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Efficacy, Education, Administration, Informatics

E1068. A Proposal for a Fair and Transparent Moonlighting System

Liu B1,  Flores M1,  Fursevich D1,  Derrick E1,  Ho T.2 1. Florida Hospital, Orlando, FL; 2. No Institutional Affiliation

Address correspondence to B. Liu (bojackson63044@gmail.com)

Objective: The purpose of this exhibit is to describe the moonlighting shift assignment system used at our institution to ensure a fair and transparent process for all residents involved.

Materials and Methods: Our residency program provides internal moonlighting for second- to fourth-year radiology residents in good academic standing. All residents eligible for internal moonlighting met to discuss what proportion of shifts should be assigned to each class of residents. We agreed on a 50-30-20% split of hours among fourth-, third-, and second-year residents, respectively. Subsequently, a semiautomated shift scheduler based on Microsoft Excel was designed to assign shifts based on resident availability. Furthermore, participants agreed to meet periodically to review the performance of the program and resolve any conflicts that arise.

Results: The final moonlighting assignment system relied on three components: shift times, where all moonlighting shifts at each facility are recorded; resident availability, where all resident availability is recorded; and shift scheduler, which incorporates the shift times and resident availability data in one spreadsheet. The shift assignment process takes five steps. After the shift times are made available, fourth-year residents select their shifts, up to a combined 50% of total hours available. Third-year residents select their shifts, up to a combined 30% of total hours. Second-year residents select their shifts, up to a combined 20% of total hours. If any shifts are still available, it becomes a first come–first serve situation where any resident can select any available shifts. If there are still shifts left uncovered, they will be assigned based on the resident availability spreadsheet.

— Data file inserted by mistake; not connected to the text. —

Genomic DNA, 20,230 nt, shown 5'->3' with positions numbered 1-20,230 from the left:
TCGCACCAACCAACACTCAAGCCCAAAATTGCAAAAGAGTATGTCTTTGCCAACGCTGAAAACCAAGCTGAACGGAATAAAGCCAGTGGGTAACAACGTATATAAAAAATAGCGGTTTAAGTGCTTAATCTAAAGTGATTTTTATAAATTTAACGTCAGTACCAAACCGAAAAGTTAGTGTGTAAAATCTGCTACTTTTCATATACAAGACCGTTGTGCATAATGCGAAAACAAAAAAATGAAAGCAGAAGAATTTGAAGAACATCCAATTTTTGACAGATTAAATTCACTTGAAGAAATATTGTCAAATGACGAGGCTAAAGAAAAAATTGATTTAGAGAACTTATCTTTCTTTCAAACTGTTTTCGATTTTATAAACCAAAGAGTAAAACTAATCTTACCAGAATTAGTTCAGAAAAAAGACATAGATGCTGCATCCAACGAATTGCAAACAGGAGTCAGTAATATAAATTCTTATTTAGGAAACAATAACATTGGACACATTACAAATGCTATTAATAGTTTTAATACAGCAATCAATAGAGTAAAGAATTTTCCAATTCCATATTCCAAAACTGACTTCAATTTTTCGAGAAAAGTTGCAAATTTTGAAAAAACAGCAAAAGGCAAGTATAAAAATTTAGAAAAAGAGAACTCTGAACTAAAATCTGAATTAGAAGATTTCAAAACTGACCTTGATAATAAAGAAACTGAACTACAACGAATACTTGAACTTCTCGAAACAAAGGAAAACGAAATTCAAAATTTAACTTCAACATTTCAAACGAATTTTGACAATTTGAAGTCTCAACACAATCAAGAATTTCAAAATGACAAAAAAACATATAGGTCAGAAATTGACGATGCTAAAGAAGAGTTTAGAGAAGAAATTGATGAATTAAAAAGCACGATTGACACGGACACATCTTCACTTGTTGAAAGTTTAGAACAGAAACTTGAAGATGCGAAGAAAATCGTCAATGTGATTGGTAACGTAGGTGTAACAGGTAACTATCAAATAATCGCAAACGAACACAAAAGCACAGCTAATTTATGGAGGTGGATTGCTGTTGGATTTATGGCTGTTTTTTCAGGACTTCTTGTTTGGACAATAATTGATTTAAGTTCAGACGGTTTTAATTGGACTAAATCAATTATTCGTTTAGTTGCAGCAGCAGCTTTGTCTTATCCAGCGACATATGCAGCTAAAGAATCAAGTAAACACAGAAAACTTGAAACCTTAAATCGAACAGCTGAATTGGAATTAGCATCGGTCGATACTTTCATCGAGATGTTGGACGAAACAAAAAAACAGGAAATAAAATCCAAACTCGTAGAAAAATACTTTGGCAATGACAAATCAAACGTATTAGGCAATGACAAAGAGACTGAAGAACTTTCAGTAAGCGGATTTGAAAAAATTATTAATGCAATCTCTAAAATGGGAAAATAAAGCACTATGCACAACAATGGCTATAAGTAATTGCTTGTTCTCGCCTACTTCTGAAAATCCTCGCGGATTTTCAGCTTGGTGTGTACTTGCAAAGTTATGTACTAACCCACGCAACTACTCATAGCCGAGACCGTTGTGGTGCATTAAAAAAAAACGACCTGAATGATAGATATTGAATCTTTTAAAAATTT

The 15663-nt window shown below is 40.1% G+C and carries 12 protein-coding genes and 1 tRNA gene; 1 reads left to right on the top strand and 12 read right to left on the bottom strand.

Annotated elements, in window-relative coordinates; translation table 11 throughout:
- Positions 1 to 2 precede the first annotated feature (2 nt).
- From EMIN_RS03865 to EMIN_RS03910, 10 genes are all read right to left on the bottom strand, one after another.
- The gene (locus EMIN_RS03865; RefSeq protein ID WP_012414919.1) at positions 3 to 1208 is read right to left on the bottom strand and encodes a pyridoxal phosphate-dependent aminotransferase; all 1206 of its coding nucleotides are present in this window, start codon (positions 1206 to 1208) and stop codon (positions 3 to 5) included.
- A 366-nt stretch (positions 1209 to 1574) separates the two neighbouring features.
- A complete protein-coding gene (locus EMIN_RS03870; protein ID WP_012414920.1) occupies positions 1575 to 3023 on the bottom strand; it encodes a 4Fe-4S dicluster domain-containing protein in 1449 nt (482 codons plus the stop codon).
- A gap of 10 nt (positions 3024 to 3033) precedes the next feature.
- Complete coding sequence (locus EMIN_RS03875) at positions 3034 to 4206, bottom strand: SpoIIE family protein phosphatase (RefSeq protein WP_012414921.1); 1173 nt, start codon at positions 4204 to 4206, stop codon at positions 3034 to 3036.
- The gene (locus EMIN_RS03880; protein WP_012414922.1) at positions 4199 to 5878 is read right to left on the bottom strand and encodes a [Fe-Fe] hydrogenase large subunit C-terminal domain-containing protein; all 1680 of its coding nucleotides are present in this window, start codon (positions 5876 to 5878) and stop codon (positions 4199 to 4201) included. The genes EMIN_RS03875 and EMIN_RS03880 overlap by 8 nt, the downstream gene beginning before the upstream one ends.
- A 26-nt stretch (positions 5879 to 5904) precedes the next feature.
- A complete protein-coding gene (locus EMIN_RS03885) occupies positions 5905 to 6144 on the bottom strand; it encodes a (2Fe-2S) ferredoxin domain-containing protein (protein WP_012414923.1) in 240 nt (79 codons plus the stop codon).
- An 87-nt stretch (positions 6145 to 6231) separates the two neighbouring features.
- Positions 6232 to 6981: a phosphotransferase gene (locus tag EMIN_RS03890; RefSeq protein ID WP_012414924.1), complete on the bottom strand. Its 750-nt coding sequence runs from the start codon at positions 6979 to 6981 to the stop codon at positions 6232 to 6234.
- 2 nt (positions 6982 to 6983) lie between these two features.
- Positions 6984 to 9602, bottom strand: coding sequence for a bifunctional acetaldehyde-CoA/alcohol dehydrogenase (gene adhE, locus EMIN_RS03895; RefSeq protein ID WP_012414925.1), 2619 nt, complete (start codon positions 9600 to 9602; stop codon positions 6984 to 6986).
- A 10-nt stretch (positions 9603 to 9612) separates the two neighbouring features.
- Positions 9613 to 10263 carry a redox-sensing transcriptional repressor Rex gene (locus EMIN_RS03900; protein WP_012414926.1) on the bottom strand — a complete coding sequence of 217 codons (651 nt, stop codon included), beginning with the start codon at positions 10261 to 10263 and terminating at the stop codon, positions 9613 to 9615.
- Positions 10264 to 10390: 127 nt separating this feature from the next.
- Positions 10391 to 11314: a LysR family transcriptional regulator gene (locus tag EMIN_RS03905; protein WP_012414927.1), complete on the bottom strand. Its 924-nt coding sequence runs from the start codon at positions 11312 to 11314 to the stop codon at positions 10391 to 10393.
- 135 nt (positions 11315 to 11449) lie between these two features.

Conclusion: Moonlighting is an important component of radiology education. According to the 2016 American Alliance of Academic Chief Residents in Radiology survey, 84% of residency programs offering some form of moonlighting and 40% of U.S. medical student applicants considered moonlighting (rated 3.6/5 in importance). While exact moonlighting arrangements vary by institution, our personal experiences indicate that moonlighting is driven primarily by senior residents at many institutions. As moonlighting may have significant impact on a resident’s income, there is potential for interpersonal conflict regarding the fairness or perceived fairness of shift assignments. We believe our system offers a fair and transparent method of assigning moonlighting shifts and lead to improved morale and resident cohesion.